surinenglish

Pet care

At the end of life

Some things are out of your mind as if they simply do not exist. Death is one of those things, but it does happen to all of us and however much one plans and makes provisions it always comes as a shock. I know of people with young children or with a handicapped child who always travel in separate aircraft just in case there is an accident and have an arrangement made with close family members. All this is wise and commendable.

However what about pets? You lock them in the house with food and water and go out for a few hours, but what if the unexpected happens and you finish up in hospital or don't go home? If you are the sole occupant and no one calls, animals cannot open doors, cannot feed themselves from cupboards, cannot go out into the garden by themselves to answer the call of nature. They could be left to starve to death unless someone calls; and even then, would that person be prepared to look for a new home and, even if willing to help, would they be able to find one?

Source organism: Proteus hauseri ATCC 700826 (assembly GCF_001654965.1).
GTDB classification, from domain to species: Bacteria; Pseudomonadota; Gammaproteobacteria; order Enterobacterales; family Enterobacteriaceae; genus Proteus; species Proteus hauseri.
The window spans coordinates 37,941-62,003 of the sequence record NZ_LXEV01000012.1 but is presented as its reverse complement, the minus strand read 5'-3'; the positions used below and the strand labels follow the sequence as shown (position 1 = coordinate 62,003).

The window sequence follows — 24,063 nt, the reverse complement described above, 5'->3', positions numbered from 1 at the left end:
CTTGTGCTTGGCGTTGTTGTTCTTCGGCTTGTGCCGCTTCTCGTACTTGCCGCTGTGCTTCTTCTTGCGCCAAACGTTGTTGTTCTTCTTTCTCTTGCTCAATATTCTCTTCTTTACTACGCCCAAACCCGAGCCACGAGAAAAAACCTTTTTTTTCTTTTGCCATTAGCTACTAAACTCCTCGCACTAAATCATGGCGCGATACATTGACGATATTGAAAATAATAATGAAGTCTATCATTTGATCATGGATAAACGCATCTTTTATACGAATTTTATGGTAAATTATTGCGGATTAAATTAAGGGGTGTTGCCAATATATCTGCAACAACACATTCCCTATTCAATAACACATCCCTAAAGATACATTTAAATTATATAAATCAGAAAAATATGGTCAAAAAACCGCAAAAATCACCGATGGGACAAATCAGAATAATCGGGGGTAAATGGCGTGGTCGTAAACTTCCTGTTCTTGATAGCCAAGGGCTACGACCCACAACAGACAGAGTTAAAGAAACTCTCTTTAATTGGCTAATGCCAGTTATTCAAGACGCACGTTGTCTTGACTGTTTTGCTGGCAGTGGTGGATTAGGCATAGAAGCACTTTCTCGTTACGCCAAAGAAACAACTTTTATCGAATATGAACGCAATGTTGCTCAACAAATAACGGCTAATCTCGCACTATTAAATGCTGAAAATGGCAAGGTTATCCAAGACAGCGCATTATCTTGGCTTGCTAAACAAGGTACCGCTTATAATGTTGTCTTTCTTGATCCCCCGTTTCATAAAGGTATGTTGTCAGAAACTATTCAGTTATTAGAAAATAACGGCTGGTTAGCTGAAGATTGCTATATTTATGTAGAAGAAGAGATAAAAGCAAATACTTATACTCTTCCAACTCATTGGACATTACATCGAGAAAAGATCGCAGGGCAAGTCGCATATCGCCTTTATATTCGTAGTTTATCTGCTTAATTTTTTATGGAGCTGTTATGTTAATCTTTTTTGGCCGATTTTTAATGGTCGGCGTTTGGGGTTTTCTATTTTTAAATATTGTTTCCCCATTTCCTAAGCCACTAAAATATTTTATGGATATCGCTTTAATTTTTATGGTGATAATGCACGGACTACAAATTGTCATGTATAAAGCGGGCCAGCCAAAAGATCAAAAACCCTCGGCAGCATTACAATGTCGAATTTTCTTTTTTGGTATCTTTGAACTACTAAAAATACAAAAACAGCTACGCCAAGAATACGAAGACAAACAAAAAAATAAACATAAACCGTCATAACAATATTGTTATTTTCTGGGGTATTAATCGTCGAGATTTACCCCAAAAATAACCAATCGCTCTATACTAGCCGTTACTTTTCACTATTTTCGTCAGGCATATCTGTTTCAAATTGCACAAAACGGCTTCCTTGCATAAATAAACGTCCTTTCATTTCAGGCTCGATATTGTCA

It is a good plan to make provisions for pets with relatives, friends or neighbours who call at your home from time to time, just in case the unexpected happens. It's important also to update those plans regularly. We had made arrangements for Digger our dog and Suki our cat to go to kennels and then to be flown on to our son and his wife in New Zealand with all financial arrangements made.

But that was several years ago and now they are elderly and the journey of many hours with changes may prove too much of a strain for them. So we have reviewed those plans. Our pets need to rely on us and we will not fail them.